Using the U.S. National Aeronautics and Space Administration (NASA) as a case study, this paper examines how conflicting objectives in procurement policies by public space agencies result in anti-competitive procurement. Globally, public sectors have actively encouraged mergers and acquisitions of major contractors at the national level, since the end of the “Cold War”, following largely from the perceived benefits of economies of size. The paper examines the impact the resulting industrial concentration has on the ability of space agencies to follow a pro-competitive procurement policy. Using time series econometric analysis, the paper shows that NASA’s pro-competitive policy is unsuccessful due to a shift, since the mid-1990s, in the share of appropriations in favour of its top contractors.procurement, space industry, space agencies, NASA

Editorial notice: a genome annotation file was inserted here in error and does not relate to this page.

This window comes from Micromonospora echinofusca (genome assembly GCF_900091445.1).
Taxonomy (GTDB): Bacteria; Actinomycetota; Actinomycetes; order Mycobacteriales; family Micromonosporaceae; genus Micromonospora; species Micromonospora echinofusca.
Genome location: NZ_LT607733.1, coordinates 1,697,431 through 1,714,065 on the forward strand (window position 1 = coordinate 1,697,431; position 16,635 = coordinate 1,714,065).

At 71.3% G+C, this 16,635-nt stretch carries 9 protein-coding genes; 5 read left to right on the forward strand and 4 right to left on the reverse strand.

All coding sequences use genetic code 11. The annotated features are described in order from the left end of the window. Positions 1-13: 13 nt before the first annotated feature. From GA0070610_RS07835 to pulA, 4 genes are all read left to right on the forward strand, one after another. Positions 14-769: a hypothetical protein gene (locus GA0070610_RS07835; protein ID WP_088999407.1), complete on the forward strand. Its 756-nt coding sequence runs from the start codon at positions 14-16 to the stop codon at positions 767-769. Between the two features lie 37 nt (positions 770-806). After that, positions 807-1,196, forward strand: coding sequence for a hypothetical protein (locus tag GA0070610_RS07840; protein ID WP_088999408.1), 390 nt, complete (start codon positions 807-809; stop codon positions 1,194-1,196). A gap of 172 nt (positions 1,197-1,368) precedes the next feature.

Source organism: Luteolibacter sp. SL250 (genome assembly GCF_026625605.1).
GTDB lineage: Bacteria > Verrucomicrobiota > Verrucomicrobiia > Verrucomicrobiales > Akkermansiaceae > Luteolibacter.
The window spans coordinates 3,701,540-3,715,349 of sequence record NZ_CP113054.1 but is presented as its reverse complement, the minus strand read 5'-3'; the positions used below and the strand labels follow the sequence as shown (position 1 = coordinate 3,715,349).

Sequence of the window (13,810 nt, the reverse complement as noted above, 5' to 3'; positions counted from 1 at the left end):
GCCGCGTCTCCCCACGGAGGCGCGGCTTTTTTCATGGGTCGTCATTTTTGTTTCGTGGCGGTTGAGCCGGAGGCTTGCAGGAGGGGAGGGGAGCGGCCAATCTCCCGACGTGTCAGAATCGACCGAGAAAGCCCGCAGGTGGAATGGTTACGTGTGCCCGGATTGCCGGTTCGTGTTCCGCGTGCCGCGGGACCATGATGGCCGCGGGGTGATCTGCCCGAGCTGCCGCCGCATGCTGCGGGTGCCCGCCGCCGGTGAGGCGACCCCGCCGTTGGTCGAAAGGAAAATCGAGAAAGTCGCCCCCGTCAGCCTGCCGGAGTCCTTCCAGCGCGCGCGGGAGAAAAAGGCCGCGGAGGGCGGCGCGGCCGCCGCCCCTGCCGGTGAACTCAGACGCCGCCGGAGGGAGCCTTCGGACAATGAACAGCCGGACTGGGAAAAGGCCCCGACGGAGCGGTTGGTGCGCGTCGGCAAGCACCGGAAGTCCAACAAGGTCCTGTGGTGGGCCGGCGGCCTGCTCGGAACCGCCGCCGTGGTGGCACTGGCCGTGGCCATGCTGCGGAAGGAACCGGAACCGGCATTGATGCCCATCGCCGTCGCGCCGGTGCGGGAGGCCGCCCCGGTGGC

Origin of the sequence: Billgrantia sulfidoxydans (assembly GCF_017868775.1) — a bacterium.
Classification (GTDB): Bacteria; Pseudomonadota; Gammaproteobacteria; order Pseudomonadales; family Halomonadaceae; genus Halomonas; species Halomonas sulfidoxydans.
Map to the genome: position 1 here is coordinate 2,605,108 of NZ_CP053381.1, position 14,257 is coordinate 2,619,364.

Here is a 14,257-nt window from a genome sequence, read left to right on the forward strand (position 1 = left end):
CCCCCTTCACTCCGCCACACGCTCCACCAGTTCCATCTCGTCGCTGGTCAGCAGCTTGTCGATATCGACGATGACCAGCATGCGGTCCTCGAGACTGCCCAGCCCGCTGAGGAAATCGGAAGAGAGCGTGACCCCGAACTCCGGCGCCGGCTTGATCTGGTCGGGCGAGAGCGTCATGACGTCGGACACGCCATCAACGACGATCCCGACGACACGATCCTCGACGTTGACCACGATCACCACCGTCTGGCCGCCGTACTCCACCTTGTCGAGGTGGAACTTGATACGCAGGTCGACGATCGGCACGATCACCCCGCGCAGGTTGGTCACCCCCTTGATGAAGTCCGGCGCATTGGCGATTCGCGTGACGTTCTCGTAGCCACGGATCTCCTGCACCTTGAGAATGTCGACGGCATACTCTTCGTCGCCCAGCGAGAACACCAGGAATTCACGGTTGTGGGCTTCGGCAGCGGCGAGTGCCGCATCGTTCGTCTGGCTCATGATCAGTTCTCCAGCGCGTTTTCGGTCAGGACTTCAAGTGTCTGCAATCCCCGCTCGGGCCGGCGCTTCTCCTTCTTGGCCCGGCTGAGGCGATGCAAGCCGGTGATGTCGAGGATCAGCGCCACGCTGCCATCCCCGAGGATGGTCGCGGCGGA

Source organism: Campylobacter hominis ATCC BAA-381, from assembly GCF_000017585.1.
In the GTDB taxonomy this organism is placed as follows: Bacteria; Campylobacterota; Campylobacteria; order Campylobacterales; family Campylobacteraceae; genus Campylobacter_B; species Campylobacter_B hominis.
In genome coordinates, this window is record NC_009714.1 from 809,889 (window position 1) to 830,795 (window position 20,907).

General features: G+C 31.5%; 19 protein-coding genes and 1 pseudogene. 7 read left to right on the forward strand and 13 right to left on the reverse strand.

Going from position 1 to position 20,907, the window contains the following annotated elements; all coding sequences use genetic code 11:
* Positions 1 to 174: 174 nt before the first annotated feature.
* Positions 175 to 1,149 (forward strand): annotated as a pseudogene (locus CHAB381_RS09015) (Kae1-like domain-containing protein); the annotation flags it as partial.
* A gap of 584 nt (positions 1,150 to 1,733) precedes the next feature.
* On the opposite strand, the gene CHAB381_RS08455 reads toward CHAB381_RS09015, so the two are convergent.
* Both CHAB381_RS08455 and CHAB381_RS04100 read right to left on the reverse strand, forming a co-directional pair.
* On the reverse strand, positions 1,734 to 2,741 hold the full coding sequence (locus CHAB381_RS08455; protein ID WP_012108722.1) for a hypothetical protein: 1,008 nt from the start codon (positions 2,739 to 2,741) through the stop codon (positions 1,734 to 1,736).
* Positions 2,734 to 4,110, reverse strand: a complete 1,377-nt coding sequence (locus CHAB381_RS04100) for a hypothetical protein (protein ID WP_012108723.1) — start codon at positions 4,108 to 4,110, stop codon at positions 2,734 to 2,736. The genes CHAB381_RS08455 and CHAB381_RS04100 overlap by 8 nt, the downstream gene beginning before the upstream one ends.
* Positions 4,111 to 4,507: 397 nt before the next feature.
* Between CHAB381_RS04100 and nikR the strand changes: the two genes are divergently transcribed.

To submit an update or takedown request for this paper, please submit an Update/Correction/Removal Request.